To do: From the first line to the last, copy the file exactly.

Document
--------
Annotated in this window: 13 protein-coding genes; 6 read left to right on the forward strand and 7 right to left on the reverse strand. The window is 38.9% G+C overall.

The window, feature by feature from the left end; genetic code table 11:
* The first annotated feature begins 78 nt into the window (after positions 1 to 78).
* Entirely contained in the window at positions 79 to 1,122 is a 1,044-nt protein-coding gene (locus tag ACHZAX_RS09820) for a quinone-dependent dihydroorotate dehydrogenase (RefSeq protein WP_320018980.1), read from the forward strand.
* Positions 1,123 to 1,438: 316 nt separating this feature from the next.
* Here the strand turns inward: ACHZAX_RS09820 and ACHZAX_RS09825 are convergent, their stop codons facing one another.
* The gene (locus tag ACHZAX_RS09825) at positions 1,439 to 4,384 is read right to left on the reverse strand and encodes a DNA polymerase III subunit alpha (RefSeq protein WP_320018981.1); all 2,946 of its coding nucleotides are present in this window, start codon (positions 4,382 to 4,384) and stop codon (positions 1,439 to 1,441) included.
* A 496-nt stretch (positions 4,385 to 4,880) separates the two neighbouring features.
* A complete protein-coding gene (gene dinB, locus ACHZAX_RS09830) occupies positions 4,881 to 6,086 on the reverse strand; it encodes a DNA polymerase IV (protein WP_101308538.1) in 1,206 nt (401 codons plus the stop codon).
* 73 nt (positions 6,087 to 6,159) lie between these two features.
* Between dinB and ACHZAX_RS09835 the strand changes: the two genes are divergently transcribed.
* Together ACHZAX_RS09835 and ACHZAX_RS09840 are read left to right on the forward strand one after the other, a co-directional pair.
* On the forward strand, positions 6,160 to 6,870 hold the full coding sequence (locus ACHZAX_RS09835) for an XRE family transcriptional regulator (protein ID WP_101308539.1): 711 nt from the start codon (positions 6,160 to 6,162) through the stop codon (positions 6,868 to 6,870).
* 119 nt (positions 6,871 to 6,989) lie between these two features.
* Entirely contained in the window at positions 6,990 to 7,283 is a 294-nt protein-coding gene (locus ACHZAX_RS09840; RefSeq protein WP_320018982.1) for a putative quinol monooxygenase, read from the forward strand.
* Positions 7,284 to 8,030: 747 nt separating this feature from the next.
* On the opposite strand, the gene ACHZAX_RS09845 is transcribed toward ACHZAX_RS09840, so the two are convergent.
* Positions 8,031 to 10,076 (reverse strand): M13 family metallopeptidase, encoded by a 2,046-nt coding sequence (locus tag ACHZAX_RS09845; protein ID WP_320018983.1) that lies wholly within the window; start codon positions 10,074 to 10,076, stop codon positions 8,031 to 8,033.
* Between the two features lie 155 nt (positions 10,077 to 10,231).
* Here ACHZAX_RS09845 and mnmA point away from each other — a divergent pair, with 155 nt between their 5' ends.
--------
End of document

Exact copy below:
Annotated in this window: 13 protein-coding genes; 6 read left to right on the forward strand and 7 right to left on the reverse strand. The window is 38.9% G+C overall.

The window, feature by feature from the left end; genetic code table 11:
* The first annotated feature begins 78 nt into the window (after positions 1 to 78).
* Entirely contained in the window at positions 79 to 1,122 is a 1,044-nt protein-coding gene (locus tag ACHZAX_RS09820) for a quinone-dependent dihydroorotate dehydrogenase (RefSeq protein WP_320018980.1), read from the forward strand.
* Positions 1,123 to 1,438: 316 nt separating this feature from the next.
* Here the strand turns inward: ACHZAX_RS09820 and ACHZAX_RS09825 are convergent, their stop codons facing one another.
* The gene (locus tag ACHZAX_RS09825) at positions 1,439 to 4,384 is read right to left on the reverse strand and encodes a DNA polymerase III subunit alpha (RefSeq protein WP_320018981.1); all 2,946 of its coding nucleotides are present in this window, start codon (positions 4,382 to 4,384) and stop codon (positions 1,439 to 1,441) included.
* A 496-nt stretch (positions 4,385 to 4,880) separates the two neighbouring features.
* A complete protein-coding gene (gene dinB, locus ACHZAX_RS09830) occupies positions 4,881 to 6,086 on the reverse strand; it encodes a DNA polymerase IV (protein WP_101308538.1) in 1,206 nt (401 codons plus the stop codon).
* 73 nt (positions 6,087 to 6,159) lie between these two features.
* Between dinB and ACHZAX_RS09835 the strand changes: the two genes are divergently transcribed.
* Together ACHZAX_RS09835 and ACHZAX_RS09840 are read left to right on the forward strand one after the other, a co-directional pair.
* On the forward strand, positions 6,160 to 6,870 hold the full coding sequence (locus ACHZAX_RS09835) for an XRE family transcriptional regulator (protein ID WP_101308539.1): 711 nt from the start codon (positions 6,160 to 6,162) through the stop codon (positions 6,868 to 6,870).
* 119 nt (positions 6,871 to 6,989) lie between these two features.
* Entirely contained in the window at positions 6,990 to 7,283 is a 294-nt protein-coding gene (locus ACHZAX_RS09840; RefSeq protein WP_320018982.1) for a putative quinol monooxygenase, read from the forward strand.
* Positions 7,284 to 8,030: 747 nt separating this feature from the next.
* On the opposite strand, the gene ACHZAX_RS09845 is transcribed toward ACHZAX_RS09840, so the two are convergent.
* Positions 8,031 to 10,076 (reverse strand): M13 family metallopeptidase, encoded by a 2,046-nt coding sequence (locus tag ACHZAX_RS09845; protein ID WP_320018983.1) that lies wholly within the window; start codon positions 10,074 to 10,076, stop codon positions 8,031 to 8,033.
* Between the two features lie 155 nt (positions 10,077 to 10,231).
* Here ACHZAX_RS09845 and mnmA point away from each other — a divergent pair, with 155 nt between their 5' ends.